Left, Michel Tanguy, journalist and moderator of the Europain Forum, discusses Latin American baking trends with Mauricio Sandri, director of Eurogerm Brazil, and Jean-François Celuzza, director of innovation and technical assistance, SAFMEX.

PARIS — When it comes to consumption of baked foods, both Latin America and Asia provide bakers an abundance for growth, according to two panels of expert speakers at Europain, which was held Feb. 3-6 in Paris.

During a presentation on “What and how is bread consumed in Latin America,” Mauricio Sandri, director of Eurogerm, Brazil, noted that the country’s 30 kg per capita consumption of bread is about half the size of France’s consumption of bread. Brazilians, he said, primarily consume rice, red beans and meat, and fewer baked foods in the northern half of the continent’s largest country than in the south.

“Consumption of bread is growing as more European immigrants come into the country,” he said.

In Brazil, the origin of bread comes from its Portuguese influence.

“They call it French bread, but it’s not like a traditional baguette,” Mr. Sandri said. “It’s soft with a thin crust.”

He called bread consumption “limited” while the purchases of cookies and other biscuits remain strong. That said, there is significant opportunity for growth, as long as retail and industrial bakers provide more value-added products at an appropriate price. In Brazil, there is an expanding number of industrial baking companies, but 63,000 smaller retail-style bakeries account for more than 80% of bread consumption. Typically, he said, wholesale bread costs twice the price of local retail bakery products.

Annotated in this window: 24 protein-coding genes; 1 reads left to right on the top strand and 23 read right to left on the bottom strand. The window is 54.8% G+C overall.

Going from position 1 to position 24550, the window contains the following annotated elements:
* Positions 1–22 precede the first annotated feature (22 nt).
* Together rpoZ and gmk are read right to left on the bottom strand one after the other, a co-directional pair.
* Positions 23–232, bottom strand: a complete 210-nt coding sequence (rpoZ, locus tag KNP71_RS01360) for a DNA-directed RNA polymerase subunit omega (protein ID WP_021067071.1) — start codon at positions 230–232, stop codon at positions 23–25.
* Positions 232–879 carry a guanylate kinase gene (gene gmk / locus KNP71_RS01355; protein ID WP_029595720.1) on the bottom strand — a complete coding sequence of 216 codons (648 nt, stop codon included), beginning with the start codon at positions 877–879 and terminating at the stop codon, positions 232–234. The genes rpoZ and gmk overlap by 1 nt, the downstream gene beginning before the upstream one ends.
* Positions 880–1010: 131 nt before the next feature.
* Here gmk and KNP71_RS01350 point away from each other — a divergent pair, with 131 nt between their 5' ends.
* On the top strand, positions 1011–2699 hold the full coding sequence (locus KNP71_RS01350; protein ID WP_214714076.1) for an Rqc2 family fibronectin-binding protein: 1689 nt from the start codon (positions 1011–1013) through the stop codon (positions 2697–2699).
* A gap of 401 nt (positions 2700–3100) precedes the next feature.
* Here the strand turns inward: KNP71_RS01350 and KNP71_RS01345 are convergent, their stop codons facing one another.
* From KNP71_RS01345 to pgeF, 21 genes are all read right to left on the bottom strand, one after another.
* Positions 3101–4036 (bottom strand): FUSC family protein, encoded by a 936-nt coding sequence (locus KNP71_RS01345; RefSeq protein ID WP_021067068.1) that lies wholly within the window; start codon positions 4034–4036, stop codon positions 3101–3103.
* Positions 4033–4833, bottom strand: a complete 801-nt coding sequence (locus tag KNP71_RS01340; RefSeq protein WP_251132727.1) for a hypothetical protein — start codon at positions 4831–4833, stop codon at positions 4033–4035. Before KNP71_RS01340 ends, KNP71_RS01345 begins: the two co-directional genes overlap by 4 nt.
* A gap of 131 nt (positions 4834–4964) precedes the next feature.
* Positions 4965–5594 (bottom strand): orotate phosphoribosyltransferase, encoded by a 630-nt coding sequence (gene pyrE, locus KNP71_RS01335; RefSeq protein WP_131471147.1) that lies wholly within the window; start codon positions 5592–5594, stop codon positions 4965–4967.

Tortilla consumption remains high in Mexico.

“Breads before were big and bulky and instead of buying for size, people are now buying for quality,” Mr. Sandri said. 

Jean-François Celuzza, director of innovation and technical assistance of SAFMEX, noted that Latin America varies wildly when it comes to bread consumption. For example, Chileans consume 87 kg of bread per year while Nicaraguans consume only 14 kg per year.

Mr. Celuzza, based in Mexico, said baked foods like conchas contain larger amounts of sugar. The growth for bread and pastries remains limited because tortilla consumption ranges up to 80 kg per capita, depending on the region. Flour tortilla consumption dominates in the northern part of Mexico while corn tortillas are consumed in the rest of the nation.

“It depends on what’s grown locally,” he said.

Wholesale products account for slightly more than 15% of bread consumption, with the majority of baked foods produced by local bakers. That said, Mexican consumption of bread varies by region.

“You don’t see the same types of bread and the same amount of consumption throughout the country,” he said.

Both speakers noted that there is a movement toward sourdough and multigrain breads, but it’s still a niche. In Mexico, artisan bread remains a small segment, but in Brazil, the trend toward more nutritious breads is gaining steam.

“Many people are now willing to pay more for quality bread,” Mr. Sandri said.

In Asia, a panel talked about the increasing influence of European breads in Japan, Thailand and Korea. In fact, Japan ranks 10th globally in the consumption of bread. However, the panel concluded there is ample opportunity for growth in wheat-based products in the future.